Doctors have launched a campaign against new government policy that they say requires them to act as “border guards” for the Home Office’s immigration enforcement.
Medical charity Doctors of the World, which runs clinics for undocumented migrants, victims of trafficking and asylum seekers, will use a petition and social media push to put pressure on the Government to end new measures brought in since the start of the year, which it warns are frightening vulnerable migrants away from accessing healthcare.
Concern has been mounting among medical staff since a memorandum of understanding published in January stated that NHS digital was required to share patient information with the Home Office. According to the Department of Health, the Home Office made 8,127 requests for data in the first 11 months of 2016. This led to 5,854 people being traced by immigration enforcement teams.
More recent measures that came in at the start of April require hospitals to check whether patients are eligible for free care on the NHS before providing most kinds of care. Doctors and campaigners were not consulted about the changes, and have warned these changes are increasingly discouraging people from accessing healthcare, with potentially fatal consequences.
Dr Peter Gough, a GP who volunteers for Doctors of the World, told The Independent: “We feel like border guards. The deal done in January is not known to medical staff until it happens. It goes against every ethic we stand for.
"We need to be neutral. Our patients need to trust us — it’s vital to them getting better. The migrants we see in the clinic are absolutely desperate. They’re traumatised; they’ve often been trafficked or tortured or raped and discriminated against all along their journey. Then to find that they can’t even trust their doctor — they’ll just disappear.”
It comes after an investigation by The Independent earlier this week found that thousands of asylum seekers and migrants had been wrongly denied NHS healthcare, in some cases being refused treatment despite suffering from life-threatening conditions such as cancer and heart disease.
The investigation also found that a large number of migrants had been wrongly turned away from registering at GP surgeries on the grounds that they did not provide identification documents, and that others had been wrongly charged for hospital treatment, sometimes up to thousands of pounds each.
Doctors of the World told The Independent more than a fifth (22 per cent) of its patients are wrongly turned away from an NHS GP or hospital because they did not have ID or address documents, including people with serious illnesses, and that others were too afraid to access healthcare for fear of being charged or deported.
As part of the campaign, the charity, which saw 1,758 people at its UK clinics last year, said its toolkit for healthcare professionals who want to defy the data sharing, advising they take measures such as registering patients by using the address of the practise instead of their home address and instructing frontline staff not to ask for a passport or proof of ID when registering patients.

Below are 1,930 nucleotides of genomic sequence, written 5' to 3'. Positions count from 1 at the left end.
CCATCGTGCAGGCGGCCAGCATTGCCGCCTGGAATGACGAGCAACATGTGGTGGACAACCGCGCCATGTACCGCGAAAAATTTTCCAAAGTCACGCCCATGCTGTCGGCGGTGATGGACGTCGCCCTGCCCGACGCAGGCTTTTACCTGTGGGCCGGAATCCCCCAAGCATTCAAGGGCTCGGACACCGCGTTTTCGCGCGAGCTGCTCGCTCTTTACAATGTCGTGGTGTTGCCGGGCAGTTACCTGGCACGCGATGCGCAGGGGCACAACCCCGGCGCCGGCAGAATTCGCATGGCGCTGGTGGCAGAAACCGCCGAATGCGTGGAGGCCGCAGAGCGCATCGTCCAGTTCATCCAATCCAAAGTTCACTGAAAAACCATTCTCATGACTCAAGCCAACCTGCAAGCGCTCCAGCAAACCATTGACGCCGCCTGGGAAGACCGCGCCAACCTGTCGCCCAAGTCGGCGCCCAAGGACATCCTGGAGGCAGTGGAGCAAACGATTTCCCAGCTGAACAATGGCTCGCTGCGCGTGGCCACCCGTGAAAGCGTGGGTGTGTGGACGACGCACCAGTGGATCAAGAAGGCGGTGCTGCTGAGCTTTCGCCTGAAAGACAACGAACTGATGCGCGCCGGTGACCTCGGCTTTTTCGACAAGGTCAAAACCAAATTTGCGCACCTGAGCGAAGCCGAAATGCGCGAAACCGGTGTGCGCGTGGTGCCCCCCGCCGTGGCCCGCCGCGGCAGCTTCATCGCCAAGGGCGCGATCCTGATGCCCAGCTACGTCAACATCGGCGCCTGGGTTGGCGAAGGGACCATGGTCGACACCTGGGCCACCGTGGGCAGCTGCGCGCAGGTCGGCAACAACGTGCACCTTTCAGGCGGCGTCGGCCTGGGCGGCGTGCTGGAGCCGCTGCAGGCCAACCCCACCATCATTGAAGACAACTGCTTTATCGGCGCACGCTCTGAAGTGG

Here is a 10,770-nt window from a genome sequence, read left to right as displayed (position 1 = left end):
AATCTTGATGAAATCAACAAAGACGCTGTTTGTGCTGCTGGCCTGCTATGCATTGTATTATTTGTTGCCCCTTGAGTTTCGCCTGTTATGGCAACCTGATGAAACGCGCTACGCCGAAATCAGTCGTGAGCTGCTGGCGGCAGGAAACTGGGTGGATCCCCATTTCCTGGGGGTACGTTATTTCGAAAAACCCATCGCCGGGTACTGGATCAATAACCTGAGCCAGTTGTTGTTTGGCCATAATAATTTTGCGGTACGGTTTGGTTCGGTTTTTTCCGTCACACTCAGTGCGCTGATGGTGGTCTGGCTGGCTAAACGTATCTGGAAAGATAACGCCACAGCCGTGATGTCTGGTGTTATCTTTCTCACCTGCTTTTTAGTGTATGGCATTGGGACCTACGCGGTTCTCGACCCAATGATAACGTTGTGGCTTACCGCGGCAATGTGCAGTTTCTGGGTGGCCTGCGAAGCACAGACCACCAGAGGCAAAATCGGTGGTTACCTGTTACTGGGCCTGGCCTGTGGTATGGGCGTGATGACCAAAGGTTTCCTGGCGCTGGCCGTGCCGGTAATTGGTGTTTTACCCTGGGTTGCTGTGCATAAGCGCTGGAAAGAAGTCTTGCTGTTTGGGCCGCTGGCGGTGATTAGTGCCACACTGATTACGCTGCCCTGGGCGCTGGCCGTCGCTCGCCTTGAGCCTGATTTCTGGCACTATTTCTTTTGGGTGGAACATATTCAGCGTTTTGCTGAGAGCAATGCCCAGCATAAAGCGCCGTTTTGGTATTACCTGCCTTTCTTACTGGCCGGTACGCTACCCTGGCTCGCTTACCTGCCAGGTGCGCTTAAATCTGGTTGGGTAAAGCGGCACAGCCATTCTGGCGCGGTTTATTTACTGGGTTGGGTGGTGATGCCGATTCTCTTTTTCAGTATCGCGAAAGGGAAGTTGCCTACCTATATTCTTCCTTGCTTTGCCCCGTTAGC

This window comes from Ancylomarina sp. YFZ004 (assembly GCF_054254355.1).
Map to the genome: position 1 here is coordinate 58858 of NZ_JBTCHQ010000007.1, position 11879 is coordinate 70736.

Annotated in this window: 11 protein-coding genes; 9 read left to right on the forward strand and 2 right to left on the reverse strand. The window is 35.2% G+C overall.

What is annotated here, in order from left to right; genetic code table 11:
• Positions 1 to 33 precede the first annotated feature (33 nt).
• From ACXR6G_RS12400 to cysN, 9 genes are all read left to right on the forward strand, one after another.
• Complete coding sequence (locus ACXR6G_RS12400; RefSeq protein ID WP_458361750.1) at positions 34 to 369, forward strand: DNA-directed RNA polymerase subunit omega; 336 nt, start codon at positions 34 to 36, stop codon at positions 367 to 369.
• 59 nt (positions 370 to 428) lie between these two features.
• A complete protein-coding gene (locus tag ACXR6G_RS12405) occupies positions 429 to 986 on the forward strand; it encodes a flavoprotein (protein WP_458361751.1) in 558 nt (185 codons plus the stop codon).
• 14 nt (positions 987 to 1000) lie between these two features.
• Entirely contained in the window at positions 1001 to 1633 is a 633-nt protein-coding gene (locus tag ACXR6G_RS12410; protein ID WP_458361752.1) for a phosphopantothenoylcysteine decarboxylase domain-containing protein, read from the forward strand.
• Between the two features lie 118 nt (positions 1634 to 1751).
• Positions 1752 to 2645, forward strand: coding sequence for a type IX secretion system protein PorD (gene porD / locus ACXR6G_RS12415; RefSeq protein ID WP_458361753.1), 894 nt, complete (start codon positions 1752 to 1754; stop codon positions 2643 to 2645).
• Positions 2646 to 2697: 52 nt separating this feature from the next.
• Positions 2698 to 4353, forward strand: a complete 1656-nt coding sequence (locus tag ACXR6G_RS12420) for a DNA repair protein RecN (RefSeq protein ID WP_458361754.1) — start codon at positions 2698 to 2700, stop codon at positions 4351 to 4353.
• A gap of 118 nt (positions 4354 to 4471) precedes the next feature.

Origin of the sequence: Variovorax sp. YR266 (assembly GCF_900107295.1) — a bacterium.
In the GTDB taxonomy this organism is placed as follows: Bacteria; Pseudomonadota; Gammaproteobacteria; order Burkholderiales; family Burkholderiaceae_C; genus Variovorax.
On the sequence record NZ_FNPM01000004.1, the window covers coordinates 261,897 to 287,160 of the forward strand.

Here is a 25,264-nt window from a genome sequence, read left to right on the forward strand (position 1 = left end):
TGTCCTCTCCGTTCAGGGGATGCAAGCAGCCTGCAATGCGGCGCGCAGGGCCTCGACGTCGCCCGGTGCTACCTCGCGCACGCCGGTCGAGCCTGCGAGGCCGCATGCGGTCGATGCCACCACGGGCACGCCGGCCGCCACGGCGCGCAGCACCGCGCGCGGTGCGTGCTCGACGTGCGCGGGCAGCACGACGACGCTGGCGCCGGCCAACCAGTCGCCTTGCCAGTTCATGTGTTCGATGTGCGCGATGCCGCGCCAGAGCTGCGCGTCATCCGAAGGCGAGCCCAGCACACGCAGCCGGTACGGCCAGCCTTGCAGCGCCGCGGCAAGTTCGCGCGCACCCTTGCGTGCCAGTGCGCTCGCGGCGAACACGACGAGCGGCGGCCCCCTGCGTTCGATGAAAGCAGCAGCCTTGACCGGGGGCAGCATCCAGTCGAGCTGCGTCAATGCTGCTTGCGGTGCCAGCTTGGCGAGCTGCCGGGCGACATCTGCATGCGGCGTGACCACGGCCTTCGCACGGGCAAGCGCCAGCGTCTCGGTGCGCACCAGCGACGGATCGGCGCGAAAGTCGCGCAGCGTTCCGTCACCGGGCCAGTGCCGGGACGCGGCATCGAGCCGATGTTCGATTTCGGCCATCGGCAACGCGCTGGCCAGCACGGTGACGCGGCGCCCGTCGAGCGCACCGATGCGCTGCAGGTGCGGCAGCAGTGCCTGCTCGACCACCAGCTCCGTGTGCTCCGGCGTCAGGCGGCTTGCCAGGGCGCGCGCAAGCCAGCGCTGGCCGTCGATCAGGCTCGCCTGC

Dr Miriam Beeks, a GP in Lower Clapton Group Practice in east London who is already making a stand against data-sharing by putting up posters telling patients that they can register as “no fixed abode”, said: “Doctors in general hate the idea that they are being used as immigration officers.
“They feel that everybody has a right to healthcare. In this country, healthcare is regarded as a basic human right. Most doctors have no idea about the data sharing agreement. It’s extraordinary that doctors have not been asked about this –there has just been some sort of ministerial dictum. How could they think that doctors would not object to this?”
Deborah Gold, Chief Executive at the National AIDS Trust, which is supporting the petition, said: “We profoundly disagree with the decision by the NHS to share patient information with the Home Office. Patient confidentiality is a cornerstone of an ethical and effective healthcare system.
"Data sharing will breakdown trust between doctors and patients, deterring migrants from seeking care and leaving vulnerable people isolated. This includes people who have been tortured, trafficked, who have communicable diseases, and people who have vulnerable dependents including children.
"The policy poses a fundamental risk to both individual and public health. It politicises our GP surgeries and our hospitals, turning healthcare professionals into border guards. We call on NHS Digital to suspend this service to the Home Office and consult widely on their proposals”.
A Government spokesperson said: “We share non-clinical information between health agencies and the Home Office to locate individuals suspected of committing immigration offences.
”Access to this information is strictly controlled, with strong legal safeguards. No clinical information is shared, and before anything at all is shared there has to be a legal basis to do so. Immigration officials only contact the NHS when other reasonable attempts to locate people have been unsuccessful.
“This simply streamlines the existing process by which Home Office requests for data are considered. No additional NHS data is being provided to the Home Office and anyone in genuine need can always receive treatment from the NHS – urgent or necessary care is never withheld.”